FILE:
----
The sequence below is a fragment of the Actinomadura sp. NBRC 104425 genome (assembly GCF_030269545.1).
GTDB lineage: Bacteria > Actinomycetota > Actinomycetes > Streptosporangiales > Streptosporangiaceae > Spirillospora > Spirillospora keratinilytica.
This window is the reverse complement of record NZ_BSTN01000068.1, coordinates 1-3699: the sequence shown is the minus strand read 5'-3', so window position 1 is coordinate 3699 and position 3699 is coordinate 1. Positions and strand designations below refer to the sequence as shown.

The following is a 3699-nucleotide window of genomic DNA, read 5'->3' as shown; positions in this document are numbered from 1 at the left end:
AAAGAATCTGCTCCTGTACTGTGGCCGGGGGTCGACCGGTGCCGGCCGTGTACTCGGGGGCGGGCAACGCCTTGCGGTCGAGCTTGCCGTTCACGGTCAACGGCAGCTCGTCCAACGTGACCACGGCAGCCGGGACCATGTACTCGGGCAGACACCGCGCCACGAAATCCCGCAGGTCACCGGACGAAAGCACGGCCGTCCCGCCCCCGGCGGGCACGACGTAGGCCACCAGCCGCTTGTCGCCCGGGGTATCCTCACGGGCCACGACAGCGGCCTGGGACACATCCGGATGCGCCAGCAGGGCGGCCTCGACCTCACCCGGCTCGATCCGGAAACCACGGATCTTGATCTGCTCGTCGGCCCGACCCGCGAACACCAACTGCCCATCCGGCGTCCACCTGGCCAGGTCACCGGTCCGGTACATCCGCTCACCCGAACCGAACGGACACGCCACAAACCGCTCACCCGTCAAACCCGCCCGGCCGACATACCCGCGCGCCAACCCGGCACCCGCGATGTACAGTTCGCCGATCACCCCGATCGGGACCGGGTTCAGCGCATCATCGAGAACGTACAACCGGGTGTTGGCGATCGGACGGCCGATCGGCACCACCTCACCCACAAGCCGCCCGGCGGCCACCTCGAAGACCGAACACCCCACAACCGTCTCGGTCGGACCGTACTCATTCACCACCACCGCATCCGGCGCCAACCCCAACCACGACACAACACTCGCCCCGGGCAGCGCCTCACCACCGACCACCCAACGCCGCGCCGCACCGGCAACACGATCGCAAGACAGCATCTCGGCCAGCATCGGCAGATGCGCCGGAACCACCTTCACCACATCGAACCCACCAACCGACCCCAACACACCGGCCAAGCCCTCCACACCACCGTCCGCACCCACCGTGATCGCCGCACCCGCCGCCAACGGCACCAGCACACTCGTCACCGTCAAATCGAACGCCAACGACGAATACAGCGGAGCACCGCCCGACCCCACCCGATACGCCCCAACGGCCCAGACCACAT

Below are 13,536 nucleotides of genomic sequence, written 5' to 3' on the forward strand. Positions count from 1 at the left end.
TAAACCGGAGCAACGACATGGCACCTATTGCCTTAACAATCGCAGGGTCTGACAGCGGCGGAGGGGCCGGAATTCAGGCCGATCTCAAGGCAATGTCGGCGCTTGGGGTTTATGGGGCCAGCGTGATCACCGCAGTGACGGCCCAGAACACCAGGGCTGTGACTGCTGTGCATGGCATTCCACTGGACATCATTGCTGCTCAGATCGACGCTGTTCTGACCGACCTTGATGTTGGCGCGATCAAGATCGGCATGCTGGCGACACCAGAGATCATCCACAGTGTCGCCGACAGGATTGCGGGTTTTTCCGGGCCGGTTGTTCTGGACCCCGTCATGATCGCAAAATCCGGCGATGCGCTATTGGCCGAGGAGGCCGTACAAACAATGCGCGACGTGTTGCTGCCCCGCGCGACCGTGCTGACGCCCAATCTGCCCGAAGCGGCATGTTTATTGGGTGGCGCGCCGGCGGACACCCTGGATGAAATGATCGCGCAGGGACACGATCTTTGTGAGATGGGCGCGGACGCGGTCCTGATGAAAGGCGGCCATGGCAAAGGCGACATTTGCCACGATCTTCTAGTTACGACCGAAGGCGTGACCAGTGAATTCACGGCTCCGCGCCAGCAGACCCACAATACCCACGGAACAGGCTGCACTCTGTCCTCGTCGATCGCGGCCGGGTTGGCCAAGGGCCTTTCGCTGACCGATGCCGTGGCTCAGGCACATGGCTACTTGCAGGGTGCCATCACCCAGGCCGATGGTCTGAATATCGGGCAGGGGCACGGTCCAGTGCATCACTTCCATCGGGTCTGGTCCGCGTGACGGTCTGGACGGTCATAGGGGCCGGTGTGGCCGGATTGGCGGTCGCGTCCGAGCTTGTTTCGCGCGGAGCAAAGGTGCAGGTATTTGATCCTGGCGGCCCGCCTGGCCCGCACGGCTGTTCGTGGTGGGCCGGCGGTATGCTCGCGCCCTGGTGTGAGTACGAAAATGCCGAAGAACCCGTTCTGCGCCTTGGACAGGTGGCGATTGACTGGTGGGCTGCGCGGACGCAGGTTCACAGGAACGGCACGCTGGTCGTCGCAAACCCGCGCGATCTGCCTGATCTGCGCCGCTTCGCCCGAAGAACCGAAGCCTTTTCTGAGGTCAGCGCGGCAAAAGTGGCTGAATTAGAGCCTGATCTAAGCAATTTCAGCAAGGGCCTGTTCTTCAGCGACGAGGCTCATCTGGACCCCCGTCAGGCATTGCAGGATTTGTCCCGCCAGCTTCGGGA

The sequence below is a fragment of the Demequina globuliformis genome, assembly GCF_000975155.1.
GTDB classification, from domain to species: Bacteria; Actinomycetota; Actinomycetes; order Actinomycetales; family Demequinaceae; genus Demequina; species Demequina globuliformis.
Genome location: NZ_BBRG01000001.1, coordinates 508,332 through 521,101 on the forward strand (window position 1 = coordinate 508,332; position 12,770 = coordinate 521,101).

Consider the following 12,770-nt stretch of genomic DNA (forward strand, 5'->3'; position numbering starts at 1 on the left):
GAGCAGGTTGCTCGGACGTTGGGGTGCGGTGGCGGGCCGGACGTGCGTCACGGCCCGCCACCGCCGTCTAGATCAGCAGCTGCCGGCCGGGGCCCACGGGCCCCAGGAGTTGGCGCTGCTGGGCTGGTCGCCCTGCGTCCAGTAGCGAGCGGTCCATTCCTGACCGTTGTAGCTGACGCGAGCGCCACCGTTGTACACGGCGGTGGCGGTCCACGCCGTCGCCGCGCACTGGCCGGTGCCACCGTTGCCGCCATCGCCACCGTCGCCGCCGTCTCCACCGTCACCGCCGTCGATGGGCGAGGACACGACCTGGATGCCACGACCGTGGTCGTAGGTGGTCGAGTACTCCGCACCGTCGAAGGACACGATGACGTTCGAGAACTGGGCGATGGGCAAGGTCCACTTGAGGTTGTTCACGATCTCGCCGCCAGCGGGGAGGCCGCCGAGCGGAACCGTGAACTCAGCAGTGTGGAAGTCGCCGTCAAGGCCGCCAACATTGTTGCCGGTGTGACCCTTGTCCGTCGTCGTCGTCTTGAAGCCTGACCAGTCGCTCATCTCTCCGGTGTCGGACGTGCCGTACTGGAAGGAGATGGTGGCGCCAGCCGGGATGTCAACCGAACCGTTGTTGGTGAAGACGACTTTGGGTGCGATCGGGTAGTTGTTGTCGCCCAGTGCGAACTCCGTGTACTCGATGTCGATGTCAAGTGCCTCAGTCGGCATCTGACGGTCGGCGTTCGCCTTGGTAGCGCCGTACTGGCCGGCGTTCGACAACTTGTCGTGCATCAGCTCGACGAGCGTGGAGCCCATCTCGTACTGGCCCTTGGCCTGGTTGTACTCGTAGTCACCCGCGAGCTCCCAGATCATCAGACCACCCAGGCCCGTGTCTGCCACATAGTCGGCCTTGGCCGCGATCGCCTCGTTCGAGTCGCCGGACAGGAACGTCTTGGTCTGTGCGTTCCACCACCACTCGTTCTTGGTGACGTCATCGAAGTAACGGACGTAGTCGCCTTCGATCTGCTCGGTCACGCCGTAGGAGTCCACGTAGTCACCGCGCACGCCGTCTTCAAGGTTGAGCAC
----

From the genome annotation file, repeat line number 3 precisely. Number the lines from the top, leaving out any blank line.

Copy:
This window is the reverse complement of record NZ_BSTN01000068.1, coordinates 1-3699: the sequence shown is the minus strand read 5'-3', so window position 1 is coordinate 3699 and position 3699 is coordinate 1. Positions and strand designations below refer to the sequence as shown.